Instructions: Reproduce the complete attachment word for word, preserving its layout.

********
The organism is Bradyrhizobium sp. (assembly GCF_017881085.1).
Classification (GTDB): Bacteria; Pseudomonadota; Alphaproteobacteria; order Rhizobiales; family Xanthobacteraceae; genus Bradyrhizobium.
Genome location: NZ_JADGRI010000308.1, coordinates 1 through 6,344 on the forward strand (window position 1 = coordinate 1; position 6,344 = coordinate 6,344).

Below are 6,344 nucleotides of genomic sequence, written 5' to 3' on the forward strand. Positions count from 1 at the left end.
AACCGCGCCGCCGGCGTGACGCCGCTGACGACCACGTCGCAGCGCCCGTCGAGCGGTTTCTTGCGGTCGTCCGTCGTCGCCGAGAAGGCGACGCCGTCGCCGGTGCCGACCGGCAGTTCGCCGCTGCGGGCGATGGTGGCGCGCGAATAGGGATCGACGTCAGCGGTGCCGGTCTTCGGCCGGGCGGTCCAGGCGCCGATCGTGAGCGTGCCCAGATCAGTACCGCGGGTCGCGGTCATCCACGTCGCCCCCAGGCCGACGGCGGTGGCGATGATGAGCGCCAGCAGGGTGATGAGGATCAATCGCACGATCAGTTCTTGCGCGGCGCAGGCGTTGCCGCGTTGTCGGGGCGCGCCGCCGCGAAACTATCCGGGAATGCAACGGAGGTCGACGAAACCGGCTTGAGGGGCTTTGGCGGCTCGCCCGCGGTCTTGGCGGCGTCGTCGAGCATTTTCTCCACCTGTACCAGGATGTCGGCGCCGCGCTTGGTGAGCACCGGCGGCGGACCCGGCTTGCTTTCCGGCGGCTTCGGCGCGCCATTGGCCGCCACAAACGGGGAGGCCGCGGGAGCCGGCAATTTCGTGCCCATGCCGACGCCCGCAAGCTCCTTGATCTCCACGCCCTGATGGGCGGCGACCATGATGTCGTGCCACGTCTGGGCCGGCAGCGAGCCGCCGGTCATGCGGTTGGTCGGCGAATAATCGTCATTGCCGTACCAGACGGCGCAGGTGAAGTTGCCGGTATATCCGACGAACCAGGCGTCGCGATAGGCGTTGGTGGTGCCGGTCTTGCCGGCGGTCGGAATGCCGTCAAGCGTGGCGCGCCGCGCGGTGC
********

The organism is Bradyrhizobium sp. (assembly GCF_017881085.1).
Classification (GTDB): Bacteria; Pseudomonadota; Alphaproteobacteria; order Rhizobiales; family Xanthobacteraceae; genus Bradyrhizobium.
Genome location: NZ_JADGRI010000308.1, coordinates 1 through 6,344 on the forward strand (window position 1 = coordinate 1; position 6,344 = coordinate 6,344).

Below are 6,344 nucleotides of genomic sequence, written 5' to 3' on the forward strand. Positions count from 1 at the left end.
AACCGCGCCGCCGGCGTGACGCCGCTGACGACCACGTCGCAGCGCCCGTCGAGCGGTTTCTTGCGGTCGTCCGTCGTCGCCGAGAAGGCGACGCCGTCGCCGGTGCCGACCGGCAGTTCGCCGCTGCGGGCGATGGTGGCGCGCGAATAGGGATCGACGTCAGCGGTGCCGGTCTTCGGCCGGGCGGTCCAGGCGCCGATCGTGAGCGTGCCCAGATCAGTACCGCGGGTCGCGGTCATCCACGTCGCCCCCAGGCCGACGGCGGTGGCGATGATGAGCGCCAGCAGGGTGATGAGGATCAATCGCACGATCAGTTCTTGCGCGGCGCAGGCGTTGCCGCGTTGTCGGGGCGCGCCGCCGCGAAACTATCCGGGAATGCAACGGAGGTCGACGAAACCGGCTTGAGGGGCTTTGGCGGCTCGCCCGCGGTCTTGGCGGCGTCGTCGAGCATTTTCTCCACCTGTACCAGGATGTCGGCGCCGCGCTTGGTGAGCACCGGCGGCGGACCCGGCTTGCTTTCCGGCGGCTTCGGCGCGCCATTGGCCGCCACAAACGGGGAGGCCGCGGGAGCCGGCAATTTCGTGCCCATGCCGACGCCCGCAAGCTCCTTGATCTCCACGCCCTGATGGGCGGCGACCATGATGTCGTGCCACGTCTGGGCCGGCAGCGAGCCGCCGGTCATGCGGTTGGTCGGCGAATAATCGTCATTGCCGTACCAGACGGCGCAGGTGAAGTTGCCGGTATATCCGACGAACCAGGCGTCGCGATAGGCGTTGGTGGTGCCGGTCTTGCCGGCGGTCGGAATGCCGTCAAGCGTGGCGCGCCGCGCGGTGC